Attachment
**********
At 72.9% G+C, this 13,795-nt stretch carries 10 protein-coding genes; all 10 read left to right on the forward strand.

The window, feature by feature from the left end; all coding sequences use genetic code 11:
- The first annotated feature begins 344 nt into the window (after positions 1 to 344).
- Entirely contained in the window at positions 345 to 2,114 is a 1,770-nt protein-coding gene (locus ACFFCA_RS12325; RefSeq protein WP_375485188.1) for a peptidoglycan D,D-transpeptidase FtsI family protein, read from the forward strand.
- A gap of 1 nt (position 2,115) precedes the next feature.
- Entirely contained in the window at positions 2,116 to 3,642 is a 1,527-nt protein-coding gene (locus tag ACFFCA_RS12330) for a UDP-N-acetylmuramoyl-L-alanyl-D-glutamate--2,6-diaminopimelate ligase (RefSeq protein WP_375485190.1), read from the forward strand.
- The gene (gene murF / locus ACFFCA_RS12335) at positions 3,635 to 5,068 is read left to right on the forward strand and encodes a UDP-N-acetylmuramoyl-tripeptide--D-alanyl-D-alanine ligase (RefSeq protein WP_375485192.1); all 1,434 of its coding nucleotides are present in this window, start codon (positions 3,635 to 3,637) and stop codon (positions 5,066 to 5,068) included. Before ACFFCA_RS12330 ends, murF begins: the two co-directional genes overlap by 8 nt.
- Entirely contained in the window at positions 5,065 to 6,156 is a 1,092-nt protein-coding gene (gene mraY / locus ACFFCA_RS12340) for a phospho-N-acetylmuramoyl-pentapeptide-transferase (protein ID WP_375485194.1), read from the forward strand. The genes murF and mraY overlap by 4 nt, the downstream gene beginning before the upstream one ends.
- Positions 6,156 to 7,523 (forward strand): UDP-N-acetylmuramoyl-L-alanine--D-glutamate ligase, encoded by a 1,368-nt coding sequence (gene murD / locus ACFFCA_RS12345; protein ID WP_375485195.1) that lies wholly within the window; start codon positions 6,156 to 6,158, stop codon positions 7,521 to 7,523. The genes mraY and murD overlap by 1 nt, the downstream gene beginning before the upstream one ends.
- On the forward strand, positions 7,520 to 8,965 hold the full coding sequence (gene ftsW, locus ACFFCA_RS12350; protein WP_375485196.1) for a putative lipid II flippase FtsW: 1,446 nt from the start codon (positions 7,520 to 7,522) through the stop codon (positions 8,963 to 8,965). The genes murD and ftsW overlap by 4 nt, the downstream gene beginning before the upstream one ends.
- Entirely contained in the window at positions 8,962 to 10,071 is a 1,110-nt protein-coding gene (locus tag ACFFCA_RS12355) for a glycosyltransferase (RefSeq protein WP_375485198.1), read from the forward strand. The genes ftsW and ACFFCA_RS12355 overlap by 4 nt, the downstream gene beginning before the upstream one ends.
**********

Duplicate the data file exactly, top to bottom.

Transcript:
At 72.9% G+C, this 13,795-nt stretch carries 10 protein-coding genes; all 10 read left to right on the forward strand.

The window, feature by feature from the left end; all coding sequences use genetic code 11:
- The first annotated feature begins 344 nt into the window (after positions 1 to 344).
- Entirely contained in the window at positions 345 to 2,114 is a 1,770-nt protein-coding gene (locus ACFFCA_RS12325; RefSeq protein WP_375485188.1) for a peptidoglycan D,D-transpeptidase FtsI family protein, read from the forward strand.
- A gap of 1 nt (position 2,115) precedes the next feature.
- Entirely contained in the window at positions 2,116 to 3,642 is a 1,527-nt protein-coding gene (locus tag ACFFCA_RS12330) for a UDP-N-acetylmuramoyl-L-alanyl-D-glutamate--2,6-diaminopimelate ligase (RefSeq protein WP_375485190.1), read from the forward strand.
- The gene (gene murF / locus ACFFCA_RS12335) at positions 3,635 to 5,068 is read left to right on the forward strand and encodes a UDP-N-acetylmuramoyl-tripeptide--D-alanyl-D-alanine ligase (RefSeq protein WP_375485192.1); all 1,434 of its coding nucleotides are present in this window, start codon (positions 3,635 to 3,637) and stop codon (positions 5,066 to 5,068) included. Before ACFFCA_RS12330 ends, murF begins: the two co-directional genes overlap by 8 nt.
- Entirely contained in the window at positions 5,065 to 6,156 is a 1,092-nt protein-coding gene (gene mraY / locus ACFFCA_RS12340) for a phospho-N-acetylmuramoyl-pentapeptide-transferase (protein ID WP_375485194.1), read from the forward strand. The genes murF and mraY overlap by 4 nt, the downstream gene beginning before the upstream one ends.
- Positions 6,156 to 7,523 (forward strand): UDP-N-acetylmuramoyl-L-alanine--D-glutamate ligase, encoded by a 1,368-nt coding sequence (gene murD / locus ACFFCA_RS12345; protein ID WP_375485195.1) that lies wholly within the window; start codon positions 6,156 to 6,158, stop codon positions 7,521 to 7,523. The genes mraY and murD overlap by 1 nt, the downstream gene beginning before the upstream one ends.
- On the forward strand, positions 7,520 to 8,965 hold the full coding sequence (gene ftsW, locus ACFFCA_RS12350; protein WP_375485196.1) for a putative lipid II flippase FtsW: 1,446 nt from the start codon (positions 7,520 to 7,522) through the stop codon (positions 8,963 to 8,965). The genes murD and ftsW overlap by 4 nt, the downstream gene beginning before the upstream one ends.
- Entirely contained in the window at positions 8,962 to 10,071 is a 1,110-nt protein-coding gene (locus tag ACFFCA_RS12355) for a glycosyltransferase (RefSeq protein WP_375485198.1), read from the forward strand. The genes ftsW and ACFFCA_RS12355 overlap by 4 nt, the downstream gene beginning before the upstream one ends.